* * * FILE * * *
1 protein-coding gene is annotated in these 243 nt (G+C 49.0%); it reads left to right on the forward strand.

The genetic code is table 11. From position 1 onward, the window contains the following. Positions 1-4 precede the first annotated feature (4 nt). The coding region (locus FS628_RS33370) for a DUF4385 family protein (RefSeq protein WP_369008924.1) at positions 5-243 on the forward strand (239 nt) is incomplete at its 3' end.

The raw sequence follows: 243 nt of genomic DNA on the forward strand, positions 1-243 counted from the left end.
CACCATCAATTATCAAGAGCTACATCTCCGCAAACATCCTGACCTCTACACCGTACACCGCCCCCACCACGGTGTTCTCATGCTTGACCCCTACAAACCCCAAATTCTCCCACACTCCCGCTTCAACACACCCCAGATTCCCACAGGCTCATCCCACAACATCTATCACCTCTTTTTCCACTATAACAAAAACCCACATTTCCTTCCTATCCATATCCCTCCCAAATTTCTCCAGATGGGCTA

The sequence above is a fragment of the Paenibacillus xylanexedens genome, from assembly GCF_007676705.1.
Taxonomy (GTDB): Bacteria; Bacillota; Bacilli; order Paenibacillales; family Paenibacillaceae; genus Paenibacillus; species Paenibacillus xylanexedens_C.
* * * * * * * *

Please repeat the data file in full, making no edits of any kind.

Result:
1 protein-coding gene is annotated in these 243 nt (G+C 49.0%); it reads left to right on the forward strand.

The genetic code is table 11. From position 1 onward, the window contains the following. Positions 1-4 precede the first annotated feature (4 nt). The coding region (locus FS628_RS33370) for a DUF4385 family protein (RefSeq protein WP_369008924.1) at positions 5-243 on the forward strand (239 nt) is incomplete at its 3' end.

The raw sequence follows: 243 nt of genomic DNA on the forward strand, positions 1-243 counted from the left end.
CACCATCAATTATCAAGAGCTACATCTCCGCAAACATCCTGACCTCTACACCGTACACCGCCCCCACCACGGTGTTCTCATGCTTGACCCCTACAAACCCCAAATTCTCCCACACTCCCGCTTCAACACACCCCAGATTCCCACAGGCTCATCCCACAACATCTATCACCTCTTTTTCCACTATAACAAAAACCCACATTTCCTTCCTATCCATATCCCTCCCAAATTTCTCCAGATGGGCTA

The sequence above is a fragment of the Paenibacillus xylanexedens genome, from assembly GCF_007676705.1.
Taxonomy (GTDB): Bacteria; Bacillota; Bacilli; order Paenibacillales; family Paenibacillaceae; genus Paenibacillus; species Paenibacillus xylanexedens_C.